On the Sad Fate of Gertbot and the Process behind the Stein Poems
Having read over Funkhouser and Klobucar’s ELO paper draft last night (it’s linked in edde’s most recent news/update post), I was reminded of my original ambitions for the Stein Poems project, which began with the attempt to train gertbot, a Jabberwacky chatbot, using Gertrude Stein excerpts, Gnoetry output which used Stein’s writings as input, and my own “lesson plans” written by riffing off of my favorite Stein compositions.
[ASIDE: My favorite Stein compositions are “Identity a Poem,” The Geographical History of the United States or The Relation of Human Nature to the Human Mind, “Business in Baltimore,” “An Elucidation,” “We Came. A History,” “Composition as Explanation,” Stanzas in Meditation, Tender Buttons, all of her lectures (Narration, Lectures in America), and what I have read of The Making of Americans.]
Early Stein Poems written with Gnoetry (“Why is there a prison” being one of these) were written to be both stand-alone Gnoetry poems as well as to serve as input for gertbot. After half a year of “educating” gertbot, though, it had only learned about 150 phrases, and it became more and more obvious that I would never succeed in a chat with gertbot ever being more than a sequence of random phrases in response to my prompts. The kind of interactive Gertrude Strein experience I had hoped for would not be a product of my efforts. I still believe that such a things is possible, and maybe I (or someone else) might get something like gertbot to work in the future. I had also considered creating a sillibot using selections from Ron Silliman’s The Alphabet as source material. I think I just find the name amusing, though. Sillibot has a nice ring to it.
I’m sure there are a number of reasons for gertbot‘s failure; in the end, I just blame my own poor conception of how the project would work within the parameters of the chatbot software. I simply do not understand well enough how chatbots function, how they “learn,” and what can be expected from a chatbot when such unusual language as Stein’s is used as the model to learn from.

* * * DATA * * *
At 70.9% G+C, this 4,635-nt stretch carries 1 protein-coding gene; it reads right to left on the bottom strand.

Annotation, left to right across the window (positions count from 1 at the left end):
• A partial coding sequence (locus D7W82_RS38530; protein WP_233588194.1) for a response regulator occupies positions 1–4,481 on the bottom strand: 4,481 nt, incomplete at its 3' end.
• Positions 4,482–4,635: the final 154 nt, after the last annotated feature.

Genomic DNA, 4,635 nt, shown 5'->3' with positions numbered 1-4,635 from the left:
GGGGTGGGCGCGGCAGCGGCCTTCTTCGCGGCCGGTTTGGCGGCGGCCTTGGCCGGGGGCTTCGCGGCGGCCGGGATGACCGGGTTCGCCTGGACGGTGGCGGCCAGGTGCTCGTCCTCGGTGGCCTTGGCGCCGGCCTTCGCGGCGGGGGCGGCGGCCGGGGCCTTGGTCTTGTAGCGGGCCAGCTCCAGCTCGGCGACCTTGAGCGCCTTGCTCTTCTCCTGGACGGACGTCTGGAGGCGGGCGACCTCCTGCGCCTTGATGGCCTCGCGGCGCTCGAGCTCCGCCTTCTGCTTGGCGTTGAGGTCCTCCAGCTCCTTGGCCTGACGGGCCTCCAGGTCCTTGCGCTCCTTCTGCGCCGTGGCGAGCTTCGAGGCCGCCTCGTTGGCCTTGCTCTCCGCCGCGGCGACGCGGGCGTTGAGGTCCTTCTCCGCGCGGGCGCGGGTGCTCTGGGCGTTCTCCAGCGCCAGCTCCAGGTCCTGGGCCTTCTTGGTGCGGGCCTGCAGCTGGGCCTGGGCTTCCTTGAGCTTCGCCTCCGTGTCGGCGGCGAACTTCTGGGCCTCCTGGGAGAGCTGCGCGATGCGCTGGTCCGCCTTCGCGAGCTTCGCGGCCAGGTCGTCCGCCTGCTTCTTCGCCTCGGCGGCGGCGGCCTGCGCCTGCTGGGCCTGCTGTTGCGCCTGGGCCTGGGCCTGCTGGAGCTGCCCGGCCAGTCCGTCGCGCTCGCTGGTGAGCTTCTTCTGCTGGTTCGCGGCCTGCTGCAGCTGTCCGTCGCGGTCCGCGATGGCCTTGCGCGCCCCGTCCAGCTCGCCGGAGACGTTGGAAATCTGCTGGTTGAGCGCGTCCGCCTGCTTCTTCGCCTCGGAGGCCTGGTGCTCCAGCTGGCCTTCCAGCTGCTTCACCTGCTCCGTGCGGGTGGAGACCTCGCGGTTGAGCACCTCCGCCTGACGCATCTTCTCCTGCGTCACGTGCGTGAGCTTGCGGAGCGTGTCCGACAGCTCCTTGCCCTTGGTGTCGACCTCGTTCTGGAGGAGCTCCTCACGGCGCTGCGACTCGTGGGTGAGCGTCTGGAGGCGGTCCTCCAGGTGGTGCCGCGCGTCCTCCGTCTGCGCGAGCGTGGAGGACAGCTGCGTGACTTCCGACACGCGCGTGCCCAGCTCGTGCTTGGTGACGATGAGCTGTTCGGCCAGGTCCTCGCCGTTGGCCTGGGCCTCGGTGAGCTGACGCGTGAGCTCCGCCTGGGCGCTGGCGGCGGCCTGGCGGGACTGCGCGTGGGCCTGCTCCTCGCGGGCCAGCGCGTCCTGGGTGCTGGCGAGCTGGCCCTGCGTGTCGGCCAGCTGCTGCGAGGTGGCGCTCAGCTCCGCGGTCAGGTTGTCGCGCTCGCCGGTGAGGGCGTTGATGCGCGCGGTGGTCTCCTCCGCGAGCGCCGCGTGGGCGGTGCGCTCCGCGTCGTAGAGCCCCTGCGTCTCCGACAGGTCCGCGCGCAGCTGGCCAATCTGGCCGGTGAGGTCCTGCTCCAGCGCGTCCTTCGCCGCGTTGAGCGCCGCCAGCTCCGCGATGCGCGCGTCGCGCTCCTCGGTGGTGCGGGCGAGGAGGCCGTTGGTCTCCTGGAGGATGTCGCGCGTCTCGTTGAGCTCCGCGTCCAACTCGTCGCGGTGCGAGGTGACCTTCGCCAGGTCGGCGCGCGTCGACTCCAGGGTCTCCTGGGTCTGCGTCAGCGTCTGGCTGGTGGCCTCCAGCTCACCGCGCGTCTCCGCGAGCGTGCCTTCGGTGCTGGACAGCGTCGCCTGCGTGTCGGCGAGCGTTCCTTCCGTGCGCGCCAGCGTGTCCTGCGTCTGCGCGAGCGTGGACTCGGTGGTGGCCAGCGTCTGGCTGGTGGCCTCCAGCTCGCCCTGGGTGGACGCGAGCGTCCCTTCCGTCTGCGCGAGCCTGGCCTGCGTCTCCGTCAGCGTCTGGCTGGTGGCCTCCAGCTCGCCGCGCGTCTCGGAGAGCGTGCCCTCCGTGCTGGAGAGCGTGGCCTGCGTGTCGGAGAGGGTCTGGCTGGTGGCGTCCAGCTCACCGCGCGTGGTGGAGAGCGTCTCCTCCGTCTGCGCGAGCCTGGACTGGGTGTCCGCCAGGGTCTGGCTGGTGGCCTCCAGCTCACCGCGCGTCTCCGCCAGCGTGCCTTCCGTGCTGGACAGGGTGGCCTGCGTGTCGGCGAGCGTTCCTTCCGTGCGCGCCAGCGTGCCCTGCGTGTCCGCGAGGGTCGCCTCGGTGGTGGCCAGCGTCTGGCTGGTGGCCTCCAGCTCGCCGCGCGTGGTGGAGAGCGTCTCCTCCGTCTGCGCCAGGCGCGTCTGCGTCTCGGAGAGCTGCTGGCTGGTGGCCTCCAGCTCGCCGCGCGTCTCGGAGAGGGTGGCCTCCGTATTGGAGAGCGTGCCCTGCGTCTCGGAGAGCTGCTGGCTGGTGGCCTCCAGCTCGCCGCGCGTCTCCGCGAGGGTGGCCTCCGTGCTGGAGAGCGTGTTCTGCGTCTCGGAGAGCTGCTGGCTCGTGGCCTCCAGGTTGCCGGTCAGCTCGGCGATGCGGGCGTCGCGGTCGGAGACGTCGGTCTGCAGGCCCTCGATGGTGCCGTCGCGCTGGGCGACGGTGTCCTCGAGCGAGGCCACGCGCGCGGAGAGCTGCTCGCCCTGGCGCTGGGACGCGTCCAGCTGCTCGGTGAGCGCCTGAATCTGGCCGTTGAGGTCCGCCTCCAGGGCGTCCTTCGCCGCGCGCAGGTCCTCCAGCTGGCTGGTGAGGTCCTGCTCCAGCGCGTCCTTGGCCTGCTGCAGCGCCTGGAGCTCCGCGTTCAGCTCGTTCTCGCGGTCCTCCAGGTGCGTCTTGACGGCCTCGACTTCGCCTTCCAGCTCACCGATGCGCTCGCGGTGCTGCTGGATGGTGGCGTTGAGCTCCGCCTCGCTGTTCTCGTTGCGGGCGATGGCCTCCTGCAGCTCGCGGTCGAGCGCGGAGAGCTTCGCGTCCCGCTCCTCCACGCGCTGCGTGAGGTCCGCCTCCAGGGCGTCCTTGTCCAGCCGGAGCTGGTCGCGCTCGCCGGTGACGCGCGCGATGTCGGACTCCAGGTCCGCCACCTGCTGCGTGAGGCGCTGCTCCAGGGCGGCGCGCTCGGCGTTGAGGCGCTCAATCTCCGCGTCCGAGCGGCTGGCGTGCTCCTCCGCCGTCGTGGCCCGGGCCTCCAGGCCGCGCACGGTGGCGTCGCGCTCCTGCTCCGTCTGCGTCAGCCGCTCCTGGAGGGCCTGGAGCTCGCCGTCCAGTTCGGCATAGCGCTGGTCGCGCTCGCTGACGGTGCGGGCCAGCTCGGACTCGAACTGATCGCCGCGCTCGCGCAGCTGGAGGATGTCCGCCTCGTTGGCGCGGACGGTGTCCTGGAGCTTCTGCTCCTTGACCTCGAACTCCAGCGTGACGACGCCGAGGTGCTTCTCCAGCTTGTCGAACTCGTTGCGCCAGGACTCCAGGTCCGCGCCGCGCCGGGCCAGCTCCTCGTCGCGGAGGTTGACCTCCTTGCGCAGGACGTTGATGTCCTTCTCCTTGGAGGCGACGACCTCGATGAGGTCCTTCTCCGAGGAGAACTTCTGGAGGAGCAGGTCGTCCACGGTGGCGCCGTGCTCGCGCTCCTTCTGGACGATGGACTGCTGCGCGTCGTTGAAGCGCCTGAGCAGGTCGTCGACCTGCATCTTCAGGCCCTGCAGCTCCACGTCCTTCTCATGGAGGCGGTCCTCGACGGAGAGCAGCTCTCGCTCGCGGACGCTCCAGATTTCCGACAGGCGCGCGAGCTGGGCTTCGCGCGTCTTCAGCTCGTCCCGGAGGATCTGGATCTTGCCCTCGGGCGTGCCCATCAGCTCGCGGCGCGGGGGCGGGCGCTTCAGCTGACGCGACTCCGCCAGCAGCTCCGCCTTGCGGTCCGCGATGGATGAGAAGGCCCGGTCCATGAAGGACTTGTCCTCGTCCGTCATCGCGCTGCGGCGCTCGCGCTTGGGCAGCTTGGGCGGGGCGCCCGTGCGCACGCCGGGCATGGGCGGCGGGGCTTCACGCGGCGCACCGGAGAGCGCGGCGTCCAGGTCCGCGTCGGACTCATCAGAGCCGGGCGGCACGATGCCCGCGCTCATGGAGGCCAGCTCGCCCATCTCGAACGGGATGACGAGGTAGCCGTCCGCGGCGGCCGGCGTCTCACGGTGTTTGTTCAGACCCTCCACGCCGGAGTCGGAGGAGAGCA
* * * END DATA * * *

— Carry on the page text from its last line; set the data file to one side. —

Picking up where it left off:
After the death of gertbot, the Stein Poems project has continued as a kind of homage to Stein and to Jackson Mac Low. Mac Low’s Stein Poems (some of his last poems; a selection can be found in Thing of Beauty; several also are linked at his EPC page) are the obvious inspiration of these works, but what Gnoetry and jGnoetry can do with Stein’s compositions is very different from what DIASTEX5 and Mac Low’s edits of its “reading through” procedure can do.
Over time, my process of writing Stein Poems has gelled into a set of procedures and constraints, some loosely and others more strictly defined. As far as source text selection, I always use at least one Stein text and often choose another text/s to add to the mix. This is done according to mood, taste and sometimes simple curiosity. All of the poems are composed of end-stopped lines (periods only), although the length may vary from two to maybe twelve syllables (this is highly variable). Poems are composed by writing them one line at a time and assembling/rearranging these lines on-the-fly. Poems are also to be completed within no more than three days; I have found from working in this way for several years now that the creative impulse/idea/shape which I had in the first couple of days becomes too vague and the resulting poems tend to be failures after two or three days. Preferably, poems are written as a first draft on day one, and a second draft is finished on day two after revision. Minor revisions may happen after that. I also no longer constrain myself to only using the words I am given. I change what words I want, when I want, to achieve the effect that is most striking to me.